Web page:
Saturday evening, my facial pain due to trigeminal neuralgia worsened considerably. I had hoped to “hang in there” until Monday morning and call the clinic. However, by Sunday evening, the pain was unbearable. I had not slept in three days and could not eat. I had no relief from pain medication. I could concentrate on nothing but the excruciating pain I was in, and my abject exhaustion.
I called the clinic’s answering service and asked to speak with the doctor on call. Dr. Otherwise called me back within minutes. I told her that the pain was unbearable, that I had a pain management contract and that I was going to the ER. I then asked if she could please contact the ER and let them know I was coming. She seemed confused, and asked why this would be helpful. I explained that it made the process easier and faster if a doctor called in advance and told them I was coming and why. Dr. Otherwise agreed to contact the ER, saying that she would make the call and tell them “only” what I had told her. I took this to mean that she would tell the ER that I had called, describing great pain from trigeminal neuralgia and the ineffectiveness of my current medications to treat it, resulting in a need to go to the hospital.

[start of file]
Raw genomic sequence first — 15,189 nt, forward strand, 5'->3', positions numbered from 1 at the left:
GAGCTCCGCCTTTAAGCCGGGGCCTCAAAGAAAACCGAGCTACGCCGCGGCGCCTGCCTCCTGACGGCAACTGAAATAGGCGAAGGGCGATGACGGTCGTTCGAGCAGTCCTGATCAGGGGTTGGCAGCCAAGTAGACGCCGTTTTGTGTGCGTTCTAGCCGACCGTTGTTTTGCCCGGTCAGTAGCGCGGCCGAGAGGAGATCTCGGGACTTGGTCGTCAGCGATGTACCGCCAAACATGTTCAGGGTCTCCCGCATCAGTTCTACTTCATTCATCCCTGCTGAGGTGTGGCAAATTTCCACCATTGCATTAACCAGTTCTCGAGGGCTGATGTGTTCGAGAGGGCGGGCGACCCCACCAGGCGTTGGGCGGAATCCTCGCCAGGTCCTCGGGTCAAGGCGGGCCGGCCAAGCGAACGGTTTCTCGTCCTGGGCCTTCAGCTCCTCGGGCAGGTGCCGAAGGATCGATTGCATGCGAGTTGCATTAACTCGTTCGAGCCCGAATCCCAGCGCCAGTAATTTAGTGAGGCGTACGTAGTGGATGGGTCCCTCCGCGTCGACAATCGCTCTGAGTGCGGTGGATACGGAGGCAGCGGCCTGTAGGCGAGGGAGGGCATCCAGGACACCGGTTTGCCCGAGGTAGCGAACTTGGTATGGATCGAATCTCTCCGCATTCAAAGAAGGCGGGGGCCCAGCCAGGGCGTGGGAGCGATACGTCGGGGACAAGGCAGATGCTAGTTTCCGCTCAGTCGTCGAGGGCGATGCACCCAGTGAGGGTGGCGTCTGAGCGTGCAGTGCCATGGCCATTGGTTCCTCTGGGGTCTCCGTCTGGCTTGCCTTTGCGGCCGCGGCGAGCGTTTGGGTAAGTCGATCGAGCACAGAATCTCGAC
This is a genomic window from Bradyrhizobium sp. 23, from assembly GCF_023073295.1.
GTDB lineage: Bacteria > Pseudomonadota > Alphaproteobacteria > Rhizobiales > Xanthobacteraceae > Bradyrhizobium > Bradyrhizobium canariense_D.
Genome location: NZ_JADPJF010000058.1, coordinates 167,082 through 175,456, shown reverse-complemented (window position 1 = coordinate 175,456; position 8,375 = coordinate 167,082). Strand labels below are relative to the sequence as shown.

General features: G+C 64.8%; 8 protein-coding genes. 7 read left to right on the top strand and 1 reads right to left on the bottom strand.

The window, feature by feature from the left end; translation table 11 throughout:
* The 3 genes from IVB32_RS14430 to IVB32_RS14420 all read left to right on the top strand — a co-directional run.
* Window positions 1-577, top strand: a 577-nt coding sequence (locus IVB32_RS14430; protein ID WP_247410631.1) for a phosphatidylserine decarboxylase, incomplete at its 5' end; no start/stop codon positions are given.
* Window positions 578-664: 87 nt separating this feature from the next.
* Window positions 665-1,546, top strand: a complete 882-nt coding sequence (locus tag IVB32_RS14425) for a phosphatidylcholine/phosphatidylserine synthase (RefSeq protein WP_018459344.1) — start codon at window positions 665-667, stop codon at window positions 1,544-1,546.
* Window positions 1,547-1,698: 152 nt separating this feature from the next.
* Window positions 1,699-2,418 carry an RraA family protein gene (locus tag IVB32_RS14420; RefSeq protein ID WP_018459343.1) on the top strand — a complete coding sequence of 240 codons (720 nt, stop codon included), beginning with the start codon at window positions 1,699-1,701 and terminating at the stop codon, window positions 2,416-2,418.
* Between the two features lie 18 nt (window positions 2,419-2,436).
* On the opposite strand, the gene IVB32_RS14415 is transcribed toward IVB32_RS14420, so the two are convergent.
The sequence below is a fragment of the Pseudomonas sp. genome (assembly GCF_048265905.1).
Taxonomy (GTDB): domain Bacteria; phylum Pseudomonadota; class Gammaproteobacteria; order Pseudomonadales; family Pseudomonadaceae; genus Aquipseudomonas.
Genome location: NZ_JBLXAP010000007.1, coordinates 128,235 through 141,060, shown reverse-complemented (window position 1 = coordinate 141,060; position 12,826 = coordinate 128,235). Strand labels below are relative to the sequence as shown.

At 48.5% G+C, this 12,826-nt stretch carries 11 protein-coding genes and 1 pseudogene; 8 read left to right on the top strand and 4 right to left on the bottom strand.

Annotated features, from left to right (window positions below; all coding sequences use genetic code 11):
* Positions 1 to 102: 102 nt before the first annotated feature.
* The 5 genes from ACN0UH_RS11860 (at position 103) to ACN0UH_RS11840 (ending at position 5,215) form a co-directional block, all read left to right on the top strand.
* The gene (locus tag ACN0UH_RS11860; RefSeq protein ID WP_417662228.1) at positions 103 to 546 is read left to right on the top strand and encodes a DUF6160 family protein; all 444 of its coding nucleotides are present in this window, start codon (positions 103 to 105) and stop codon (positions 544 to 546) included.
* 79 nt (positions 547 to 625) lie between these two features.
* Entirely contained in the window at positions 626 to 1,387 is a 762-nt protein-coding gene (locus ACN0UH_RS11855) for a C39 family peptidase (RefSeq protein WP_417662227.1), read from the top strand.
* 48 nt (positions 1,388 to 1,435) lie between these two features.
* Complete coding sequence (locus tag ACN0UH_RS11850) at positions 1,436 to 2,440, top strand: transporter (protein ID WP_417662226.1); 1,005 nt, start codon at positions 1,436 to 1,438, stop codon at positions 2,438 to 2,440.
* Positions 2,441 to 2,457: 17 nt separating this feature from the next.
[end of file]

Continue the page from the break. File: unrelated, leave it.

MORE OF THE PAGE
When my husband and I arrived at the ER, we spoke with a P.A. named Edgar X. He did not examine me nor did he assess me. He told me that he could not treat me, because my doctor had specifically instructed him not to. He showed us the phone message from Dr. Otherwise: “no treatment for chronic pain necessary.” Mr. X made it very clear that he would like to assess and treat me, but his “hands were tied.” He discussed non-narcotic possibilities, such as Norflex and Torradol, but the conclusion was that they would be of little to no help in my current situation.